Stonetop AP Episode 5: Summertime

This is part 5 of our 10-part text AP of Stonetop. We posted the love letters that set up this session last week. If you want to see what all the fuss is about, here’s the deep dive on Stonetop I posted a few weeks ago. Enjoy!

It’s been a month since we played but we finally got our Stonetop game back up and running. A month is the longest I’ve ever let a game go and attempted to restart it. I think it worked!

The bulk of the work started with the love letters I wrote for each character. They all got each player aligned with what I understood to be their primary interest areas: Macsen’s into doing Seeker (treasure/artifact hunter) things, Hafiz feels called to defeat a Thing Below they discovered in the spring, Carwyn has drama on the home front. Probably the only character I semi-fumbled on was Madoc, the Would-Be Hero, although his love letter prompted lots of additional material for us to jump off of.

Off Like a Herd of Turtles

I started by going over the broad strokes of our last session, where everyone came home from their Spring season journey and then settled into homefront life. This also gave me a chance to restate and reframe a misunderstanding I had about the map: I had thought the Hillfolk lived in, you know, the hills, ie the foothills to the north. Nope! They live in the Steplands, to the south. It’s fine and good, but it meant we had to sort of start over again on their travel plans. 

Then we got into each player’s love letter move. I had them each read the full move and then make their choices. Macsen, the Seeker, went first. Go back and look at his move: he picked all three thingies, because it’s a powerful motivator to do so but so, so scary if you still miss the roll. I’m enjoying that design very much. Anyway he made the 10+ and got the lead on not just a new Major Arcana but a whole facility to the south. The Mindgem told him about a garage, of sorts, the Stone Lords used to create and maintain their automatons. The commander of this facility was known to wield an item called the Red Scepter. So of course the Seeker makes his Know Things roll and he knows all kinds of interesting things about it! Neat. All it cost him was his father falling into a coma after beating the town’s ancient chronicler to death with the Mindgem and nearly killing a 13 year old girl. Yay?

Then Madoc, the Would-Be Hero, made his move. He chose two of the three triggers and kept Dog, the dog, safe from possible harm. But it meant that in his delirium he called out to the sorceress Farouza who’s been looking for Carwyn (the Fox), and he stumbled upon the dead body of a farmer who had gone missing in the spring. The corrupted gwead-spirit had gotten to him, a reminder that Narust (the Thing Below that possessed the gwead) is a damned problem.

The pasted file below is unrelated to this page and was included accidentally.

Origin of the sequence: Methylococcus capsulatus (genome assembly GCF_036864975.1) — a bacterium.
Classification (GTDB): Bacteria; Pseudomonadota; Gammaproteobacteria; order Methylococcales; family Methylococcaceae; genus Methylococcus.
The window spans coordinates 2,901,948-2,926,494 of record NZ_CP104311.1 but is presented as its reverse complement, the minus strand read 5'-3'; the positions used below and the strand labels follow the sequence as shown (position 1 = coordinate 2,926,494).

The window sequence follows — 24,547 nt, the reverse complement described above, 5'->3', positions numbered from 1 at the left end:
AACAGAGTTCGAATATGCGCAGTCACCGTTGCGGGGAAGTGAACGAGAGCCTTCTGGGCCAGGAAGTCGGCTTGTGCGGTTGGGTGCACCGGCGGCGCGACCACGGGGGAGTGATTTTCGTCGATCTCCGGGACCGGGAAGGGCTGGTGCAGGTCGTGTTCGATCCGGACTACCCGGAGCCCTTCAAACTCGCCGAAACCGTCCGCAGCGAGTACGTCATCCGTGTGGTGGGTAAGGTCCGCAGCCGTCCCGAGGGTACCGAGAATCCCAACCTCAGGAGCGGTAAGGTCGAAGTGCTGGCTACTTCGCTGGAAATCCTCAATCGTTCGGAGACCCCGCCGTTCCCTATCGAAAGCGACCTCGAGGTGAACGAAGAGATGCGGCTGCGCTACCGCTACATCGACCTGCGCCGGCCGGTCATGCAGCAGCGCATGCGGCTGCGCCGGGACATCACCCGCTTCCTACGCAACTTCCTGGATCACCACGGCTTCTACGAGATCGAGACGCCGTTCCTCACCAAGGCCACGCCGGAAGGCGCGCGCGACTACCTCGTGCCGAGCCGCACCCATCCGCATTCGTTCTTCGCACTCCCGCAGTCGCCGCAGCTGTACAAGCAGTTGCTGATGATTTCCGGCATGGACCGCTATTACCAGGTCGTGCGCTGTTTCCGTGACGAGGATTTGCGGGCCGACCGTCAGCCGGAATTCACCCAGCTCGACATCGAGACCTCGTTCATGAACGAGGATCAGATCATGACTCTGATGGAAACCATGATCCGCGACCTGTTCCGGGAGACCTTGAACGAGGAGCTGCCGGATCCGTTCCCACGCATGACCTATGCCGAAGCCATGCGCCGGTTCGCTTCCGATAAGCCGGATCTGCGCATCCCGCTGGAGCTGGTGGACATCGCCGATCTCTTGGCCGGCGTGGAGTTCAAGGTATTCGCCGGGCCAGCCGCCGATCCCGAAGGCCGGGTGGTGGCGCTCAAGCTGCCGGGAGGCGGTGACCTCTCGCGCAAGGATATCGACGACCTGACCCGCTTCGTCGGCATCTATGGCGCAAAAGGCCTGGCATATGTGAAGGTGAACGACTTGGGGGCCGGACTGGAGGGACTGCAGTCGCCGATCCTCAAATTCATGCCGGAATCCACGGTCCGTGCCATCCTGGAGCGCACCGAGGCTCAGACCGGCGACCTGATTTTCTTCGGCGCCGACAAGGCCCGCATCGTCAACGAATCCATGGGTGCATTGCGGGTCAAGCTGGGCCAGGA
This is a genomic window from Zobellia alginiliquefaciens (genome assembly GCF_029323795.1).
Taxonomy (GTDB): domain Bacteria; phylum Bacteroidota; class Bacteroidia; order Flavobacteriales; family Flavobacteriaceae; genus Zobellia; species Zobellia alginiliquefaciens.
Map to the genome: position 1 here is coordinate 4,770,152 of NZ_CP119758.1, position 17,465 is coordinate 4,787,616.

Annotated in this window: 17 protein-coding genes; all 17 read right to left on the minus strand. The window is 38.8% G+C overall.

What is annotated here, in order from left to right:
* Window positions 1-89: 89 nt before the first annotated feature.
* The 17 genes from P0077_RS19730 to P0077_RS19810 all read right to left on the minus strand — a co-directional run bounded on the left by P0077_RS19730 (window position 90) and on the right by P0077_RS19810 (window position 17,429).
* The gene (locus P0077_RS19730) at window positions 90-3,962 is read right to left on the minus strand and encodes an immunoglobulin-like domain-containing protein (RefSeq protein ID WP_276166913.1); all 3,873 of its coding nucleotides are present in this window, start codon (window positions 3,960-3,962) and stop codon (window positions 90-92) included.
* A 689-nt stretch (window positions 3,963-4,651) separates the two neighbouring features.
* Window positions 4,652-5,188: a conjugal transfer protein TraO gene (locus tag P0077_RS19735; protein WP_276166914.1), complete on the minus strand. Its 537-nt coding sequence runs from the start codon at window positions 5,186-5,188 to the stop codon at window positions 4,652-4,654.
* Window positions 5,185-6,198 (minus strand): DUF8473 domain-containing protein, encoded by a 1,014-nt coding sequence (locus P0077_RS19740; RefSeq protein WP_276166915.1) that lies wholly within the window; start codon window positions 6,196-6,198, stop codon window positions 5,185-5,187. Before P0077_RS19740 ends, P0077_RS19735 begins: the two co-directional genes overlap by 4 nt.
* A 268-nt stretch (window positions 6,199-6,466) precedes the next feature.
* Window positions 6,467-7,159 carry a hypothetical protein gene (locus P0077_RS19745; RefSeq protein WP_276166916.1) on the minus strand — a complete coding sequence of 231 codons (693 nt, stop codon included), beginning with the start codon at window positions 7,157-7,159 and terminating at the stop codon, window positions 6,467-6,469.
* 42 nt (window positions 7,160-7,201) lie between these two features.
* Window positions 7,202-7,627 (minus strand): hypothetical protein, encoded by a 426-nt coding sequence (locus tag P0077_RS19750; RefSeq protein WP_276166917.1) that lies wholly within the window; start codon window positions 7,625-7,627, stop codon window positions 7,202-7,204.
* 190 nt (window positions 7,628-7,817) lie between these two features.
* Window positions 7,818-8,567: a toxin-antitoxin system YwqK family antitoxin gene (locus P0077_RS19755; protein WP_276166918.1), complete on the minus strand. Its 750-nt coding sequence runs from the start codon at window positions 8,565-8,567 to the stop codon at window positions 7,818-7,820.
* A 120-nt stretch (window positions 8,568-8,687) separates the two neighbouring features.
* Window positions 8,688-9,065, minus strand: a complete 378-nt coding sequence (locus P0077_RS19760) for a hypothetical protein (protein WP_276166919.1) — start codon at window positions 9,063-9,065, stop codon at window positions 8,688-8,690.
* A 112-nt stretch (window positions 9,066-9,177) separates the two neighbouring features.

The Red Scepter. Ugh!

Cool cool. Hafiz went next, rolled really well, and had to make two choices. The player genuinely struggled, which was interesting. I included a “make trouble for yourself” option in the list and sure enough, he almost went for it. That’s gotten me thinking about move design in general, but specifically “what “make trouble for yourself” is such a great way to center yourself and buy some spotlight time.

Hafiz doesn’t go that way. He learns, instead, that Helior’s Shining Ring (a Minor Arcana) is at the bottom of the cistern in town, tossed there during the last Lightbearer’s battle with darkness in town three hundred years earlier. And he learned that Narust’s tether in this world is a corrupted major arcana! Some widget called a Red Scepter, which must be destroyed to remove Narust from the world. The players sighed and just…looked at each other.

Finally Carwyn made his move to face down his ex-girlfriend’s drunk father. He ended up with the delicious 7-9: the remaining elders will take up the case of exiling Carwyn as a troublemaker and trouble magnet. The player breathed a big sigh of relief that he didn’t come up with a miss, because those options went dark

This all took maybe a third of the evening, in total. It also prompted everyone to want to jump back in on homefront play! Of course. Sigh.

How To Kick Adventures In The Butt

I think what I came away from this session with most strongly was that Stonetop has a perpetual tension between being out in the field, being back home, and being pulled way back to do major town projects. And there’s nothing mechanical influencing that tempo. It’s purely a GMing lift/tool/opportunity. Being aware of it is all you need, I think, but it’s really easy for the players to just settle into their homefront stuff. In our case, there was a lot of unfinished, or at least interesting, business to be done in town. But also I need to get them out the door and adventuring

Farouza, the sorceress, has arrived in town with her interesting entourage: the big muscley guy, the nebbishy scholar, the flashy blade-wielder from exotic Lygos. She’s on the hunt for Carwyn, who we learned had actually worked for her before he stole the magic key from her. She of course also wants that key. Meanwhile Corwyn is laying low elsewhere in town because the boy Madoc already met Farouza outside town and was very excited to tell everyone about the interesting lady. And Hafiz has gone to talk to Madoc’s parents about their plan to leave for the Steplands for a couple weeks